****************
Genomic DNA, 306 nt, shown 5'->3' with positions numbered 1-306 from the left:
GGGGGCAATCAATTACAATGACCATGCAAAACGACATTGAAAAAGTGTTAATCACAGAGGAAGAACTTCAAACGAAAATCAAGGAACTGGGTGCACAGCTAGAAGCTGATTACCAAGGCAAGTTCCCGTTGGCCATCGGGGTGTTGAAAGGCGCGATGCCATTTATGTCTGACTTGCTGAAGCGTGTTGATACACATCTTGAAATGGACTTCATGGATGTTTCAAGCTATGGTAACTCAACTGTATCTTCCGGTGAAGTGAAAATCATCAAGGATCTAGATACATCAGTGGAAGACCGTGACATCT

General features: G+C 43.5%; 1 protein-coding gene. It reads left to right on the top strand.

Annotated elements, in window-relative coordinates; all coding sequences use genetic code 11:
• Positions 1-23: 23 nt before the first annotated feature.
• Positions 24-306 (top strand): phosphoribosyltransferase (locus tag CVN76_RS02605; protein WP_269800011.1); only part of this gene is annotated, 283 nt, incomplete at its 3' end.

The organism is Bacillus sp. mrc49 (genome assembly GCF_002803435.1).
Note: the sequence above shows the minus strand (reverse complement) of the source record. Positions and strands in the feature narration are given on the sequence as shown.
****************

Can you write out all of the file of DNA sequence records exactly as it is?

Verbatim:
Genomic DNA, 306 nt, shown 5'->3' with positions numbered 1-306 from the left:
GGGGGCAATCAATTACAATGACCATGCAAAACGACATTGAAAAAGTGTTAATCACAGAGGAAGAACTTCAAACGAAAATCAAGGAACTGGGTGCACAGCTAGAAGCTGATTACCAAGGCAAGTTCCCGTTGGCCATCGGGGTGTTGAAAGGCGCGATGCCATTTATGTCTGACTTGCTGAAGCGTGTTGATACACATCTTGAAATGGACTTCATGGATGTTTCAAGCTATGGTAACTCAACTGTATCTTCCGGTGAAGTGAAAATCATCAAGGATCTAGATACATCAGTGGAAGACCGTGACATCT

General features: G+C 43.5%; 1 protein-coding gene. It reads left to right on the top strand.

Annotated elements, in window-relative coordinates; all coding sequences use genetic code 11:
• Positions 1-23: 23 nt before the first annotated feature.
• Positions 24-306 (top strand): phosphoribosyltransferase (locus tag CVN76_RS02605; protein WP_269800011.1); only part of this gene is annotated, 283 nt, incomplete at its 3' end.

The organism is Bacillus sp. mrc49 (genome assembly GCF_002803435.1).
Note: the sequence above shows the minus strand (reverse complement) of the source record. Positions and strands in the feature narration are given on the sequence as shown.